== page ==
the potential for additional concurrency. A task’s potential for additional concurrency will be realized only when there are enough available cores.
Every form of synchronization is a form of serialization. Your tasks can end up contending over the locks instead of doing the work you want them to do.
Programming with locks is also error ­prone.
Locks can be thought of as the go to statements of parallel programming: they are error prone but necessary in certain situations, and they are best left,
when possible, to compilers and libraries.

Parallel Break
The Parallel.For method has an overload that provides a ParallelLoopState object as a second argument to the loop body. You can ask the loop to break by calling the Break method of the ParallelLoopState object. Here’s an example.


The Parallel.For and Parallel.ForEach methods include overloaded versions that accept parallel loop options as one of the arguments. You can specify a
cancellation token as one of these options. If you provide a cancellation token as an option to a parallel loop, the loop will use that token to look for a
cancellation request. Here’s an example.

If the body of a parallel loop throws an unhandled exception, the parallel loop no longer begins any new steps. By default, iterations that are executing at
the time of the exception, other than the iteration that threw the exception, will complete. After they finish, the parallel loop will throw an exception in the
context of the thread that invoked it.

The .NET Framework Random class does not support multi­threaded access. Therefore, you need a separate instance of the random number
generator for each thread.

Arbitrarily increasing the degree of parallelism puts you at risk of processor oversubscription, a situation that occurs when there are many more
compute­intensive worker threads than there are cores.

In most cases, the built­in load balancing algorithms in the .NET Framework are the most effective way to manage tasks. They coordinate resources
among parallel loops and other tasks that are running concurrently.

The Parallel class and PLINQ work on slightly different threading models in the .NET Framework 4.
PLINQ uses a fixed number of tasks to execute a query; by default, it creates the same number of tasks as there are logical cores in the computer.

Conversely, by default, the Parallel.ForEach and Parallel.For methods can use a variable number of tasks. The idea is that the system can use fewer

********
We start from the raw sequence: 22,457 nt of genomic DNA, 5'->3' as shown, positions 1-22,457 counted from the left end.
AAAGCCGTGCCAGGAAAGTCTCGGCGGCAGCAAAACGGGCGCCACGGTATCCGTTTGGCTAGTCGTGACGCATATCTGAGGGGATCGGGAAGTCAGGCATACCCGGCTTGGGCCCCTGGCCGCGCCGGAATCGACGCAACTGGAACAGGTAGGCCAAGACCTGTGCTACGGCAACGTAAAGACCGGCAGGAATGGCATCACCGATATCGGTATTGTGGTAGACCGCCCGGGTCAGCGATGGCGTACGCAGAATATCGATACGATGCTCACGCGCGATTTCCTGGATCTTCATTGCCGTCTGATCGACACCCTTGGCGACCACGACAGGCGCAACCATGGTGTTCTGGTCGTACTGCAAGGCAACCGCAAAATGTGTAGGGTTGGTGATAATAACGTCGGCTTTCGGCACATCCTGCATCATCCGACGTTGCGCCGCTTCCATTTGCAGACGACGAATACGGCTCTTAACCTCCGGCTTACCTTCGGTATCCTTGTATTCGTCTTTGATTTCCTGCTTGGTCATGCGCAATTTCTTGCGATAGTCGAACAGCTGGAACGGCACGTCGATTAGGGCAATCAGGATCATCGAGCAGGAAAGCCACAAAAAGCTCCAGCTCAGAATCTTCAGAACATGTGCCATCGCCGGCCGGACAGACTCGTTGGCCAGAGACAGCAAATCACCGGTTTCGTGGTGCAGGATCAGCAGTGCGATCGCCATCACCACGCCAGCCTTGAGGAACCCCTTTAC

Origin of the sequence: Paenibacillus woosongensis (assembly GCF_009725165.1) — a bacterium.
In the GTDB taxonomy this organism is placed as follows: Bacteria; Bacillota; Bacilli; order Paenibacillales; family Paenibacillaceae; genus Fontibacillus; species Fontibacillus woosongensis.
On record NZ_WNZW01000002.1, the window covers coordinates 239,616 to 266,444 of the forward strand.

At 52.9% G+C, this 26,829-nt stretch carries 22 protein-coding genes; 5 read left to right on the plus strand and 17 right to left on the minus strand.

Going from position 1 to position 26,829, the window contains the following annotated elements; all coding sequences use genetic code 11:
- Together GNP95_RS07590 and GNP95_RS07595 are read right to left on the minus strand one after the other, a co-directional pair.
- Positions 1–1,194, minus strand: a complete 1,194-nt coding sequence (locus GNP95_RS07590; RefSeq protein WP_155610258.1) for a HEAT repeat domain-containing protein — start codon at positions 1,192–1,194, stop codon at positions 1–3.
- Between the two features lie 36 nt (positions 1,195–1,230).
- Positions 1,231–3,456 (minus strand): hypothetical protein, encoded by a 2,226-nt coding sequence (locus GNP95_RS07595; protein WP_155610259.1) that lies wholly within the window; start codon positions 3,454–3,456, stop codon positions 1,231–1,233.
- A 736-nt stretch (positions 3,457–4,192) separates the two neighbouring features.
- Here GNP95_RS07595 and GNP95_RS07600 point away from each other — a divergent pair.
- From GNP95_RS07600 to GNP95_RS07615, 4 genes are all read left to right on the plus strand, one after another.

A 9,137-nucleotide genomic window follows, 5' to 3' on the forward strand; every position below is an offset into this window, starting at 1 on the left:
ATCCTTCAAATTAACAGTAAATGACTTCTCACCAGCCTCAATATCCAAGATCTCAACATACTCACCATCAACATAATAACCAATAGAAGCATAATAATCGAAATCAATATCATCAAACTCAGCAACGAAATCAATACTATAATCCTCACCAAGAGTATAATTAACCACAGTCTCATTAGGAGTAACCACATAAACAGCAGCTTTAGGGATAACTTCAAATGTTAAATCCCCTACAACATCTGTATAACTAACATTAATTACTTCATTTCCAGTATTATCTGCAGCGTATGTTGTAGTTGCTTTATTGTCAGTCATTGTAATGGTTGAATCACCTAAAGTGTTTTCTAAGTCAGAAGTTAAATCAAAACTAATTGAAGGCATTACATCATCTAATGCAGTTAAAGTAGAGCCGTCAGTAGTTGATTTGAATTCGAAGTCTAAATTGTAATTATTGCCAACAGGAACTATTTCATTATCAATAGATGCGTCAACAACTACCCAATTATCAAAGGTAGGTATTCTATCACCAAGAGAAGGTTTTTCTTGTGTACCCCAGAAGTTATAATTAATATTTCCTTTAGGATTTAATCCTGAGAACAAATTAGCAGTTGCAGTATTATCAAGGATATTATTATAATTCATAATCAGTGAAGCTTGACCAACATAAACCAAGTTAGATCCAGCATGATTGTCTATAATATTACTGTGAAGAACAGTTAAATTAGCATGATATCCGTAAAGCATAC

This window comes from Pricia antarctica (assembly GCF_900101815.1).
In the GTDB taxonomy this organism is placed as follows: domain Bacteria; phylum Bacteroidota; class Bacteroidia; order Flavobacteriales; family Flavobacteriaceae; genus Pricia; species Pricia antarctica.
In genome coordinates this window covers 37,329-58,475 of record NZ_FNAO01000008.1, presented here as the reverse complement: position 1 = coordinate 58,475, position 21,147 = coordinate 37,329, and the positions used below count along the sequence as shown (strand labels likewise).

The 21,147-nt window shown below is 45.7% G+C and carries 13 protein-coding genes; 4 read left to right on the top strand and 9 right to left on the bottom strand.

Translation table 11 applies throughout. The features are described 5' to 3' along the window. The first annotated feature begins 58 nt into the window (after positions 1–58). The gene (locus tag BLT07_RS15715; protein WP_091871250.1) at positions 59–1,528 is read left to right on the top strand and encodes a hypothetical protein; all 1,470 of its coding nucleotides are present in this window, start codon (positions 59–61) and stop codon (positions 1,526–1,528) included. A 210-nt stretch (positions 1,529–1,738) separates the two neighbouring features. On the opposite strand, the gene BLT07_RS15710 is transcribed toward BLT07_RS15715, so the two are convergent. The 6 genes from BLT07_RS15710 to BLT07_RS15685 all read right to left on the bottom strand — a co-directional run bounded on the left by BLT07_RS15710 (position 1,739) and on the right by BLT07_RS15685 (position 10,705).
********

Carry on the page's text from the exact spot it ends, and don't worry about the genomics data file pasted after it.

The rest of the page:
threads than requested to process a loop.

You can also use the Parallel.Invoke method to achieve parallelism. The Parallel.Invoke method has very convenient syntax. This is shown in the following

For example, in an interactive GUI­based application, checking for cancellation more than once per second is probably a good idea. An application that
runs in the background could poll for cancellation much less frequently, perhaps every two to ten seconds. Profiling your application can give you performance
data that you can use when determining the best places to test for cancellation requests in your code.

In many cases, unhandled task exceptions will be observed in a different thread than the one that executed the task.

The Parallel.Invoke method includes an implicit call to WaitAll. Exceptions from all of the tasks are grouped together in an AggregateException object and
thrown in the calling context of the WaitAll or Wait method.

The Flatten method of the AggregateException class is useful when tasks are nested within other tasks. In this case, it’s possible that an aggregate exception
can contain other aggregate exceptions as inner exceptions.

Speculative Execution

In C#, a closure can be created with a lambda expression in the form args => body that represents an unnamed (anonymous) delegate.
A unique feature of closures is that they may refer to variables defined outside their lexical scope, such as local variables that were declared in a
scope that contains the closure.

Terminating tasks with the Thread.Abort method leaves the AppDomain in a potentially unusable state. Also, aborting a thread pool worker thread is never
recommended. If you need to cancel a task, use the technique described in the section, “Canceling a Task,” earlier in this chapter. Do not abort the task’s

Never attempt to cancel a task by calling the Abort method of the thread that is executing the task.

There is one more task status, TaskStatus.Created. This is the status of a task immediately after it’s created by the Task class’s constructor; however, it’s
recommended that you use a factory method to create tasks instead of the new operator.

Implementing parallel aggregation with PLINQ doesn’t require adding locks in your code. Instead, all the synchronization occurs internally, within PLINQ.

Here’s how to use PLINQ to apply map/reduce to the social networking example.

SelectMany flattens queries that return lists of lists. For example

The syntax for locking in C# is lock ( object ) { body }. The object uniquely identifies the lock. All cooperating threads must use the same synchronizing object,
which must be a reference type such as Object and not a value type such as int or double. When you use lock with Parallel.For or Parallel.ForEach you should
create a dummy object and set it as the value of a captured local variable dedicated to this purpose. (A captured variable is a local variable from the
enclosing scope that is referenced in the body of a lambda expression.) The lock’s body is the region of code that will be protected by the lock. The body
should take only a small amount of execution time. Which shared variables are protected by the lock object varies by application and is something that all
programmers whose code accesses those variables must be careful not to contradict.

Task is guaranteed to execute from start to finish on only one thread.